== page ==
Smile You’re on Candid Camera, Web, Phone, Social…

In a TED Talk: “Why privacy matters”, Glenn Greenwald compares Jeremy Bentham’s 18th-century architectural design originally intended to be implemented in prisons that he called the Panopticon with the world Orwell is talking about in “1984”, a world in which people are not being watched all the time but one in which people could be watched at any moment.

The concept behind the Panopticon is to allow a single watchman to observe inmates of an institution without the inmates being able to tell whether or not they are being watched. The fact that the inmates cannot know when they are being watched means that all inmates must act as though they are watched at all times, effectively controlling their own behaviour constantly which would be the ultimate enforcer for obedience and compliance.”

panopticon-foucault

The Panopticon must not be understood as a dream building: it is the diagram of a mechanism of power reduced to its ideal form. Michel Foucault, Discipline and Punish, 1977

The 20th-century French philosopher Michel Foucault proposed taking this concept one step further, using it not just in prisons but in any institution that seeks to control human behavior. Foucault reasoned that with this new means of societal control for modern societies there was no longer the need for overt weapons of tyranny — punishing or imprisoning or killing dissidents.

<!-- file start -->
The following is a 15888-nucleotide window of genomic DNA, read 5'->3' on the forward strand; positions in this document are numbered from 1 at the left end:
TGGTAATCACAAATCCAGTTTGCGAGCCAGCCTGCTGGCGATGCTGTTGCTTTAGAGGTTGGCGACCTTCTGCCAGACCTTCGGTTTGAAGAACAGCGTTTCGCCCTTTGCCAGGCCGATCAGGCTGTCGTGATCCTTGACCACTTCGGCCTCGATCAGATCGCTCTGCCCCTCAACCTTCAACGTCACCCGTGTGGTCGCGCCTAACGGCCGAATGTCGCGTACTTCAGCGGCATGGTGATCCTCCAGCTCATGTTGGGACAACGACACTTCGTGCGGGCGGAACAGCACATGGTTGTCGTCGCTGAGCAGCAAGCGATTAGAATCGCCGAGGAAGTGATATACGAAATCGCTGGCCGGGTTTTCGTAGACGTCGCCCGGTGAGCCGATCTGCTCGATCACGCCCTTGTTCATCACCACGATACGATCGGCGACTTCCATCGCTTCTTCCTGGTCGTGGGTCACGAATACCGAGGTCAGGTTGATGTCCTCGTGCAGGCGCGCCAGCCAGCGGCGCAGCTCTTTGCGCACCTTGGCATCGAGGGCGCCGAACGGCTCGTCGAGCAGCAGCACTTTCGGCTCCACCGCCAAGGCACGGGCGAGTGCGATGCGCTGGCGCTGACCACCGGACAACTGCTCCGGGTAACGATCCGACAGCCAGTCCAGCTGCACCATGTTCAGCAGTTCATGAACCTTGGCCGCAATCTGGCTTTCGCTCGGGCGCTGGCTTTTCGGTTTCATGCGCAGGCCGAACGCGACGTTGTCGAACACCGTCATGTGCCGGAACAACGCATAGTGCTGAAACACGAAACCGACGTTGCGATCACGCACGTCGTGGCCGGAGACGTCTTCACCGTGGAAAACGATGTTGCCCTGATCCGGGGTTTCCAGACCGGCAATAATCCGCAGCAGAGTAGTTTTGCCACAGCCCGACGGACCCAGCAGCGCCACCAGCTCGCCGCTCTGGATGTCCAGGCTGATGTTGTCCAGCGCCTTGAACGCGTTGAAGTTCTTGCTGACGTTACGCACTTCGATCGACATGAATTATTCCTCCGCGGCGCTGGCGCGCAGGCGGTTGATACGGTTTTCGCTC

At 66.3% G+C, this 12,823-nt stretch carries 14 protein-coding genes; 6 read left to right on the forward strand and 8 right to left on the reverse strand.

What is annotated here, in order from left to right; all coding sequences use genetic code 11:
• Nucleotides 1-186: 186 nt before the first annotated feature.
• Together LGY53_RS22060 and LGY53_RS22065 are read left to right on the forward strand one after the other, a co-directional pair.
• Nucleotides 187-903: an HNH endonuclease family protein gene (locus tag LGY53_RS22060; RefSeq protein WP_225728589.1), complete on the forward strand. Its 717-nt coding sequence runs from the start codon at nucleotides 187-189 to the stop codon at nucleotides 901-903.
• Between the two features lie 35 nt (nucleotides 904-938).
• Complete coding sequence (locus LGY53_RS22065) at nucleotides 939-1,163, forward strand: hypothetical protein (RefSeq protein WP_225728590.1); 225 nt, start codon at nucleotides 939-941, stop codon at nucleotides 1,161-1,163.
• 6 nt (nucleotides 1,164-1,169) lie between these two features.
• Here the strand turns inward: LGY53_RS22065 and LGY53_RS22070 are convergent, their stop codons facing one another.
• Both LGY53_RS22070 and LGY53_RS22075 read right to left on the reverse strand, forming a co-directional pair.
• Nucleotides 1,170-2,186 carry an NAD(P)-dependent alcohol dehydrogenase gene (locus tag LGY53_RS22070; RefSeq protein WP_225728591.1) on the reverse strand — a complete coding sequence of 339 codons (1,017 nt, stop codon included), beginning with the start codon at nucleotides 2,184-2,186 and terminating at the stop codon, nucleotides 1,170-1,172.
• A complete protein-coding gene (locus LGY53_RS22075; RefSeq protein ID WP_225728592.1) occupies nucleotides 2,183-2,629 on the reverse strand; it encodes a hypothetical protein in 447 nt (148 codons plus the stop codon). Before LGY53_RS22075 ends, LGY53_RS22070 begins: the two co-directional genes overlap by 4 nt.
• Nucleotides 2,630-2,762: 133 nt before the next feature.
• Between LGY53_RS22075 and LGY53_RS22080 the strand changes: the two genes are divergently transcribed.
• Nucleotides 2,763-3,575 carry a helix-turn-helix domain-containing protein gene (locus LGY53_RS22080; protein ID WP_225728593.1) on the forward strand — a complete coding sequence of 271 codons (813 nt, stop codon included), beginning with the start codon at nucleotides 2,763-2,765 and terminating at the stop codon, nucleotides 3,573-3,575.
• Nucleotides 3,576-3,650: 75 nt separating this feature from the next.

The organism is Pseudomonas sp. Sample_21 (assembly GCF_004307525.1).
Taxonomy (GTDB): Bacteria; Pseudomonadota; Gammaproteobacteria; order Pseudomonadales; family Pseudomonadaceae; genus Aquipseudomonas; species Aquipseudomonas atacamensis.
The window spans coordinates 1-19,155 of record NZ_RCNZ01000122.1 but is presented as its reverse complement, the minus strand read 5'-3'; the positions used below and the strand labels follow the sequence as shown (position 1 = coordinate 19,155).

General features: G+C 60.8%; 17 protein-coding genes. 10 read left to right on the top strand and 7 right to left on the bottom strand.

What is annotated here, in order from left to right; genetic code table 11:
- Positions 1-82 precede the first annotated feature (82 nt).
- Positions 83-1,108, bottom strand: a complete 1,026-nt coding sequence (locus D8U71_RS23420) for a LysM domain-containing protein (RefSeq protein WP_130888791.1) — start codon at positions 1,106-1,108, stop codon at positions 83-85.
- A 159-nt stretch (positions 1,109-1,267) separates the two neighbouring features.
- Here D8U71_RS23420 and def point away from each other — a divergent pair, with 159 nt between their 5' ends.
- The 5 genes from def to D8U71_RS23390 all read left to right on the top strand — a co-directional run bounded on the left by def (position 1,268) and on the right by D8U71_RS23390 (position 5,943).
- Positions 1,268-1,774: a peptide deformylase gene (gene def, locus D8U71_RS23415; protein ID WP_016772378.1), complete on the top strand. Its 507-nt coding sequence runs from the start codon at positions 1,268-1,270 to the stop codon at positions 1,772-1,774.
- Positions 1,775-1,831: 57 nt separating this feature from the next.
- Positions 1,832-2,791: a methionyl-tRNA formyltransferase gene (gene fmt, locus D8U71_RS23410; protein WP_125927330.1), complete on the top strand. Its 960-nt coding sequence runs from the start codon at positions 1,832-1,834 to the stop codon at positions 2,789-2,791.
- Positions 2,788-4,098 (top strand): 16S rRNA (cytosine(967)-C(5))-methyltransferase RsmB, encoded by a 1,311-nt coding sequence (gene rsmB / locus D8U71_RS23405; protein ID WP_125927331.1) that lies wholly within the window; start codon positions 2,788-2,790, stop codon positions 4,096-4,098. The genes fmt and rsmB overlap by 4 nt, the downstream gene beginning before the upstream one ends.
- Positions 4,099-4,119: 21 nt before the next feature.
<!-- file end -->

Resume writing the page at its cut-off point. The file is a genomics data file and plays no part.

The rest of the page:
In the TED talk, Greenwald elaborates, “Mass surveillance creates a prison in the mind that is a much more subtle though much more effective means of fostering compliance with social norms or with social orthodoxy, much more effective than brute force could ever be,” adding that, “A society in which people can be monitored at all times is a society that breeds conformity and obedience and submission, which is why every tyrant, the most overt to the most subtle, craves that system. Conversely, even more importantly, it is a realm of privacy, the ability to go somewhere where we can think and reason and interact and speak without the judgmental eyes of others being cast upon us, in which creativity and exploration and dissent exclusively reside, and that is the reason why, when we allow a society to exist in which we’re subject to constant monitoring, we allow the essence of human freedom to be severely crippled.”

A Snowden documentary by Laura Poitras with Glenn Greenwald called “CITIZENFOUR” won the 2015 Oscar for best documentary. Collecting the award, Poitras said: “The disclosures of Edward Snowden don’t only expose a threat to our privacy but to our democracy itself. When the decisions that rule us are taken in secret we lose the power to control and govern ourselves.” CITIZENFOUR chronicled the revelations by former NSA contractor Edward Snowden that burgeoned into the wider NSA spying scandal. The Guardian and the Washington Post simultaneously began publishing Snowden’s leaked information in June 2013, with both publications winning a Pulitzer Prize in 2014 for Public Service journalism.

Featured Art “Big Bugger” – Illustration By Nagui

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